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Perception of me being a ‘lazy’ cricketer was because I was Pakistani, says Australia batsman Usman Khawaja


Australia batsman Usman Khawaja has even earlier spoken about having to deal with issues of racism while growing up in the country.

Over time, Usman Khawaja, who moved to Australia when he was five, has become the country’s most high-profile cricketer of Asian descent since he made his Test debut in 2011.

But he has said that the perception of being a cricketer from the sub-continent has associated certain tags with him, that have been difficult to shrug off in the many years that he has played for Australia.

“I always had that ‘lazy’ undertone when I was growing up and I think part of that was my relaxed nature but part of it was also because I was Pakistani, and subcontinent people were seen as lazy, not doing the hard yards and whatnot,” he told cricket.com.au.

“Running has never been natural to me, so when we used to do lots of fitness testing I wasn’t as good as everyone else. When you put that against where I was from, that did play against me.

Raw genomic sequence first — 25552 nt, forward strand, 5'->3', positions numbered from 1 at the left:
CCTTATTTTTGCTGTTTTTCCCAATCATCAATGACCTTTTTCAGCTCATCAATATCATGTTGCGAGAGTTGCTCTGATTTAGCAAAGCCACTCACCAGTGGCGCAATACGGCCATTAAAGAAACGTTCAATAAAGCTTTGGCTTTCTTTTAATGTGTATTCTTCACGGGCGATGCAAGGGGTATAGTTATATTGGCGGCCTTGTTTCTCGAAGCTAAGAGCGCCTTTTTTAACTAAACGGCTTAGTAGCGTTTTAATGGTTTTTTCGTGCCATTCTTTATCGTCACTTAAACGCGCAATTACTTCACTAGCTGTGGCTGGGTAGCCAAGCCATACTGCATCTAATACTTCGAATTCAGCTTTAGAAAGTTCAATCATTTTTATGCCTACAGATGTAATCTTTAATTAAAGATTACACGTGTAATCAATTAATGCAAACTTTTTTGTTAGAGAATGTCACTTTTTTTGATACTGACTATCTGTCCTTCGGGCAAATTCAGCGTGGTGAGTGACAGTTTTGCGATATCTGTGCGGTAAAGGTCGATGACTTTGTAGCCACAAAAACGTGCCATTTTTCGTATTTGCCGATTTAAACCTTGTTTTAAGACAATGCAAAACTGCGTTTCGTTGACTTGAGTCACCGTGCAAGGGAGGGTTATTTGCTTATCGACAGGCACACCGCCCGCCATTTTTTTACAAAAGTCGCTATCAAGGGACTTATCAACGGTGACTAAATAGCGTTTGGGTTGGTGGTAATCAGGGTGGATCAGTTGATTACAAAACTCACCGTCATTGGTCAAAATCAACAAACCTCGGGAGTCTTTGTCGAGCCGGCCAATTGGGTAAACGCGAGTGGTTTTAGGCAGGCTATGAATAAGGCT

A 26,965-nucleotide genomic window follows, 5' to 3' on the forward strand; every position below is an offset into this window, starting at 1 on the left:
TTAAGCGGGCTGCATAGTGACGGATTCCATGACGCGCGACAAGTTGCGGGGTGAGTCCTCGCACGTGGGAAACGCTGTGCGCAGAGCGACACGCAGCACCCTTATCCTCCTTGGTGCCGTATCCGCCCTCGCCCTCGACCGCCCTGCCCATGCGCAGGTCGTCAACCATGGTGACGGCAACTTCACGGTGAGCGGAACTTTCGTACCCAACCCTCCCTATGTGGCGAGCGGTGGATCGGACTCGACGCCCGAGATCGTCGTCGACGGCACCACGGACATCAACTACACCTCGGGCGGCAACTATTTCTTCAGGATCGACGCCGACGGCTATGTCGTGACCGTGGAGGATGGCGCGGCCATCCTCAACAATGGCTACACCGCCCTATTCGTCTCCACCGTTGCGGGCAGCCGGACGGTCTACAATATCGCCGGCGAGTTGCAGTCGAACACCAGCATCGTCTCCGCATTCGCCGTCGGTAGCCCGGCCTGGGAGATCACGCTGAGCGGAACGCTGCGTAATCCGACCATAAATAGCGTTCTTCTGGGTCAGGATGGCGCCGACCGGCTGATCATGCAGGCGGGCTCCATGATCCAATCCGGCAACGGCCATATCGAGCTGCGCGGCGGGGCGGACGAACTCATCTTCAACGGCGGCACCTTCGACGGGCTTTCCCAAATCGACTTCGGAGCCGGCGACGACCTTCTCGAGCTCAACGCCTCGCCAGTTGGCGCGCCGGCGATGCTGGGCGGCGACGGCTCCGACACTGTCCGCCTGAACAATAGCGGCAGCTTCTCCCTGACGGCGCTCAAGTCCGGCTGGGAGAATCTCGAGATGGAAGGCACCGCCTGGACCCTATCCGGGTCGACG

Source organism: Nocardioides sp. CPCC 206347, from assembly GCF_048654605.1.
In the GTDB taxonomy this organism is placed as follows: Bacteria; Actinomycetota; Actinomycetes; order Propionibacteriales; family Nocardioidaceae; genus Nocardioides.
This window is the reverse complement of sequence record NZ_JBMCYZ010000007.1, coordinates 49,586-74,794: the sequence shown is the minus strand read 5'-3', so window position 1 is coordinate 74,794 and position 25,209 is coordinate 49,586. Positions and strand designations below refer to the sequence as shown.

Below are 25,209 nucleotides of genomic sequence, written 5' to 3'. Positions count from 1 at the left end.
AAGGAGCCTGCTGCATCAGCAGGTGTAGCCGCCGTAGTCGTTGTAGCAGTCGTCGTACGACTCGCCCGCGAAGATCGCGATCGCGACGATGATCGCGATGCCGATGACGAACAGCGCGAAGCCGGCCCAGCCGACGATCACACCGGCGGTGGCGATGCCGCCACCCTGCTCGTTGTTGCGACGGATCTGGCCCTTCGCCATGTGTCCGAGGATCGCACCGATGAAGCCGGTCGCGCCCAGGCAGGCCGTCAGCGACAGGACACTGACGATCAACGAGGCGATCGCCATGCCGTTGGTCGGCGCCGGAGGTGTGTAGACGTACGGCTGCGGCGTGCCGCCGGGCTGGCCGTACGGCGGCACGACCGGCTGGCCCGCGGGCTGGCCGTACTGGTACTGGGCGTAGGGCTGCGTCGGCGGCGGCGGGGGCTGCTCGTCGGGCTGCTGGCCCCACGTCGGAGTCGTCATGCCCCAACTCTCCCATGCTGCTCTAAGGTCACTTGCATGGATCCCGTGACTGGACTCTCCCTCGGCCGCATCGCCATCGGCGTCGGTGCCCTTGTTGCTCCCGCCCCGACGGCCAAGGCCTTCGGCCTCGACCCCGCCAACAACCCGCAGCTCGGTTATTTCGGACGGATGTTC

“I like to think we’re starting to move on from that, but there’s definitely still that undertone I still hear (similar stereotypes), if someone’s a bit different, he added.

Things have changed for better over last decade, says Khawaja

Although he has admitted that over the last decade things have changed in Australian cricket, he also agreed that more needs to be done.

“The older I’ve gotten, the more I’ve realised that when it comes to diversity especially in cricket in general I think we’ve been OK at it but we’re still just not quite there.

“If you look at the landscape in terms of multicultural cricketers around, we’ve got a few subcontinental cricketers myself, Gurinder (Sandhu), Arjun Nair, Jason Sangha and Tanveer Sangha coming up through the ranks (but) we’ve still got a long way to go,” Khawaja said.

It is with this in mind that the Queensland skipper has decided to undertake a role adjacent to his playing responsibilities. He has joined the Cricket Australia working group tasked with creating an action plan focusing on greater cultural diversity and inclusion.

“During this time we’re living in, there are a lot of civil rights issues going on, especially in America with the Black Lives Matter movement.

“We can’t just stick our heads in the sand and say, ‘Everyone’s perfect, everything’s fine, and there’s no way for us to improve’.

“We can improve in so many different ways and this is just one of them,” the Australian added.



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